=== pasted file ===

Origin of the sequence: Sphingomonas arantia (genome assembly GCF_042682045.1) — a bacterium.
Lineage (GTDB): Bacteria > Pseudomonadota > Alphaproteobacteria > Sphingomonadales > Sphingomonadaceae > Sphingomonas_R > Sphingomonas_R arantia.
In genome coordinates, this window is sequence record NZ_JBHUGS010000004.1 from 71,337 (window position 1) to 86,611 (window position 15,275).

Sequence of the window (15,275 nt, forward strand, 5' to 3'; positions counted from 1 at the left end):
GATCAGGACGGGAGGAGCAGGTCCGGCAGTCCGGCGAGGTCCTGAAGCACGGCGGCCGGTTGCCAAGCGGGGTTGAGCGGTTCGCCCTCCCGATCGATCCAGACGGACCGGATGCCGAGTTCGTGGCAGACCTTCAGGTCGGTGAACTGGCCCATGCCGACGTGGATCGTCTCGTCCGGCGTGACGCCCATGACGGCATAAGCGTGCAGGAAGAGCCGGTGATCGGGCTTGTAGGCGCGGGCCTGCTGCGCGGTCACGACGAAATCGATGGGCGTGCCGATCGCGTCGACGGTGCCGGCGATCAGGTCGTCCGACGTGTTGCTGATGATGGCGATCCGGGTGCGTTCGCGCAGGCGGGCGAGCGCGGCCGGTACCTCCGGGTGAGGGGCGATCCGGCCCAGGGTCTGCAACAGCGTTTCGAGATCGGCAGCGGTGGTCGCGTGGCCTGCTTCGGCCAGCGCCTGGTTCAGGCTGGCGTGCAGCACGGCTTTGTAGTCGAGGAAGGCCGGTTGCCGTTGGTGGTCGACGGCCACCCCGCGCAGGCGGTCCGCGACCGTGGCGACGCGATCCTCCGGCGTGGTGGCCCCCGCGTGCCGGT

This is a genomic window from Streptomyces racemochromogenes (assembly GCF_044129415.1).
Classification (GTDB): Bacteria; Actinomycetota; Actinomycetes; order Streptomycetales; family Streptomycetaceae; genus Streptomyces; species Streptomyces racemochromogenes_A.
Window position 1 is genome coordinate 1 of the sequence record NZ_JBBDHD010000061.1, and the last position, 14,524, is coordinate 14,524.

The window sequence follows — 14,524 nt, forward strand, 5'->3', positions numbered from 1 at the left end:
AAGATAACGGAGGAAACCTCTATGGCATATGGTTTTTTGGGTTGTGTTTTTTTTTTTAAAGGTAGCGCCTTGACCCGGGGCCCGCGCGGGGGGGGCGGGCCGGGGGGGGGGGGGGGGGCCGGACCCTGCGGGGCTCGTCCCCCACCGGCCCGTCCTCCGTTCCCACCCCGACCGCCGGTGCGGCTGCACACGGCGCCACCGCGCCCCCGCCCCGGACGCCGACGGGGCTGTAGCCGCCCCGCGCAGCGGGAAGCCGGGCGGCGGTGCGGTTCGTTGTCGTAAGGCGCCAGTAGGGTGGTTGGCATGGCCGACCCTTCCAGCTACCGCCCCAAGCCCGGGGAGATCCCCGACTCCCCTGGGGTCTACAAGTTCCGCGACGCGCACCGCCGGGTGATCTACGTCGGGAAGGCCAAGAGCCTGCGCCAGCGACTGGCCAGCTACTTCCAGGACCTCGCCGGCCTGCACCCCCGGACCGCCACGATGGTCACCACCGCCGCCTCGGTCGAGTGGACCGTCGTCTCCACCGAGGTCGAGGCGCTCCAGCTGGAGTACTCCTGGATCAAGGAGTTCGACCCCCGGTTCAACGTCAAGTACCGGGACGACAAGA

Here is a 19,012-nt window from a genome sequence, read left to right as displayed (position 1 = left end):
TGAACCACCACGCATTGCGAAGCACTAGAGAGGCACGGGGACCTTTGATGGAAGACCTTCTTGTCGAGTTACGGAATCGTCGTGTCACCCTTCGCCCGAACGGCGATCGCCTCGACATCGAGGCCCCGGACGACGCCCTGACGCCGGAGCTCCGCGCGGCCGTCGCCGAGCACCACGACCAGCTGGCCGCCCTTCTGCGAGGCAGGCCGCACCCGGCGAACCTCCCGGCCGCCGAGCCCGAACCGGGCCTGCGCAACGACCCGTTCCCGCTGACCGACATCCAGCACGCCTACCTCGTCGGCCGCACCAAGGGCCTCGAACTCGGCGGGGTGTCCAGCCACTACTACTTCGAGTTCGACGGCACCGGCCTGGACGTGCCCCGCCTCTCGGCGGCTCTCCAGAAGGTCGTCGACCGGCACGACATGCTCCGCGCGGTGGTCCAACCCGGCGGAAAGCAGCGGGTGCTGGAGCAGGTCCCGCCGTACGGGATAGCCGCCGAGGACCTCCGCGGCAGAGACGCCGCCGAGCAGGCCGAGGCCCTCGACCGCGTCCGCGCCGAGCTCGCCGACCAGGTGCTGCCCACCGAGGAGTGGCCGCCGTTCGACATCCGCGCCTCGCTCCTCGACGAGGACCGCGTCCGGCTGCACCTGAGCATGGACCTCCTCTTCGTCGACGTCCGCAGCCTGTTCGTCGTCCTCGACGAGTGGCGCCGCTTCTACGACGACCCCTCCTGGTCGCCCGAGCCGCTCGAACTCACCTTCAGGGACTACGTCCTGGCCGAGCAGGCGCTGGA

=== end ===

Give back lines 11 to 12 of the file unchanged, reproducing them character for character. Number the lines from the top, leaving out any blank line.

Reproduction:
Here is a 19,012-nt window from a genome sequence, read left to right as displayed (position 1 = left end):
TGAACCACCACGCATTGCGAAGCACTAGAGAGGCACGGGGACCTTTGATGGAAGACCTTCTTGTCGAGTTACGGAATCGTCGTGTCACCCTTCGCCCGAACGGCGATCGCCTCGACATCGAGGCCCCGGACGACGCCCTGACGCCGGAGCTCCGCGCGGCCGTCGCCGAGCACCACGACCAGCTGGCCGCCCTTCTGCGAGGCAGGCCGCACCCGGCGAACCTCCCGGCCGCCGAGCCCGAACCGGGCCTGCGCAACGACCCGTTCCCGCTGACCGACATCCAGCACGCCTACCTCGTCGGCCGCACCAAGGGCCTCGAACTCGGCGGGGTGTCCAGCCACTACTACTTCGAGTTCGACGGCACCGGCCTGGACGTGCCCCGCCTCTCGGCGGCTCTCCAGAAGGTCGTCGACCGGCACGACATGCTCCGCGCGGTGGTCCAACCCGGCGGAAAGCAGCGGGTGCTGGAGCAGGTCCCGCCGTACGGGATAGCCGCCGAGGACCTCCGCGGCAGAGACGCCGCCGAGCAGGCCGAGGCCCTCGACCGCGTCCGCGCCGAGCTCGCCGACCAGGTGCTGCCCACCGAGGAGTGGCCGCCGTTCGACATCCGCGCCTCGCTCCTCGACGAGGACCGCGTCCGGCTGCACCTGAGCATGGACCTCCTCTTCGTCGACGTCCGCAGCCTGTTCGTCGTCCTCGACGAGTGGCGCCGCTTCTACGACGACCCCTCCTGGTCGCCCGAGCCGCTCGAACTCACCTTCAGGGACTACGTCCTGGCCGAGCAGGCGCTGGA